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Pranayama

Posted by on Jun 5, 2012 in Sequences | Comments Off on Pranayama

Pranayama

I remember my first couple of days in India this past July.

Jet lag had not yet worn off and I walked around in a daze of sorts. Fighting to stay awake in the middle of the day, gulping down lots of chai for the caffeine and falling asleep around 9pm, only to rouse, wide awake at 2am.

It was about 2am my third or second morning there that I crawled from my flat Indian bed onto my sticky mat to practice something close to pranayama. The apartment actually had a couple of bolsters that worked great for laying over and opening the chest. I remember very clearly my first Indian Ujjayi of that trip. As I inhaled to expand my chest and rib cage, I felt 20+ hours of airplane stiffness smooth away. As I exhaled I felt the anxiety and panic that comes from being in a crazy place  and having an irregular sleep pattern transform into calm, content acceptance.
I remember being so grateful that this art of pranayama exists, so grateful that somewhere along the line, my teachers actually looked at me and then decided to teach it to me anyway, regardless of my jackassness.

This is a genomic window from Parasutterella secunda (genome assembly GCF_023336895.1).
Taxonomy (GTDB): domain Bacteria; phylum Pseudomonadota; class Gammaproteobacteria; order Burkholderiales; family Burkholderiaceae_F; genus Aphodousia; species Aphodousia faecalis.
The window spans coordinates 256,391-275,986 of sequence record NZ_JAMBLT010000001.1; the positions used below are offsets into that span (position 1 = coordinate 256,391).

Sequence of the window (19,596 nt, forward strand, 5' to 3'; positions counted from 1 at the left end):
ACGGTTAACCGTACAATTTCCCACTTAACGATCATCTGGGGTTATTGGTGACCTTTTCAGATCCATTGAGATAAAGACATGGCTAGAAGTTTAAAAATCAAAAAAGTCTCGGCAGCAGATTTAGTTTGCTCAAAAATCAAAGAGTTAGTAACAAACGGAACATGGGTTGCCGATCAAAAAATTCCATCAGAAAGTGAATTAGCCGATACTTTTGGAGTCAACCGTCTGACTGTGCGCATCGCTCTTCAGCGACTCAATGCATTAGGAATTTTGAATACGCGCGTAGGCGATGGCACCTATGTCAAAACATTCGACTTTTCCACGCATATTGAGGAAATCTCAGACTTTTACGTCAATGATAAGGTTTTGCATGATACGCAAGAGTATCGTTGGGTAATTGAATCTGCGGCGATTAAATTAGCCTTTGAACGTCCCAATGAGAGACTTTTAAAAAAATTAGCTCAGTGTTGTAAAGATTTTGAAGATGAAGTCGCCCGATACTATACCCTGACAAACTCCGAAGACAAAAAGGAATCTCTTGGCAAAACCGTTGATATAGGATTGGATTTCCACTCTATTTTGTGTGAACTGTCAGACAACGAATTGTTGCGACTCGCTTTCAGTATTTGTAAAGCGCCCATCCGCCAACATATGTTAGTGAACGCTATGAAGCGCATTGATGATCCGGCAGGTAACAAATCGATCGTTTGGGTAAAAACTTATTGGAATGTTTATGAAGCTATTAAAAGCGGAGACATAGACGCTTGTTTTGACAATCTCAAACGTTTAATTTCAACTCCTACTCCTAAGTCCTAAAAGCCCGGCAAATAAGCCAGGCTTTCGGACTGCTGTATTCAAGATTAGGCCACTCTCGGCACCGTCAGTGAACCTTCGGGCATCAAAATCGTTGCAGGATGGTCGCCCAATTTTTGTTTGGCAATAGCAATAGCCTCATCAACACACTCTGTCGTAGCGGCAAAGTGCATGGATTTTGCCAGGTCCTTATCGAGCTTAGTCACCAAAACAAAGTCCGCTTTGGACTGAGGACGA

It’s a simple thing, taking a smooth breath with awareness, but it can have such a profound effect.

Pranayama was not always like that for me. For the first 3 years of my Iyengar practice, my pranayama practice usually turned into nap time. Even in classes, with a firm resolve to stay awake, my own small snores would often wake me. But, like anything, if you practice and keep an open mind, you can find a way to make it work. Once I stopped falling asleep and actually stayed awake, I found it annoying, frustrating, sometimes even maddening. Tension would push from the inside of me, feeling like I was going to boil over and explode into a Kquvien mess. I would become frightened and panic.

Should I get up and run around? Maybe I should just start coughing, or fake a sneezing fit. What should I do? Where should I go?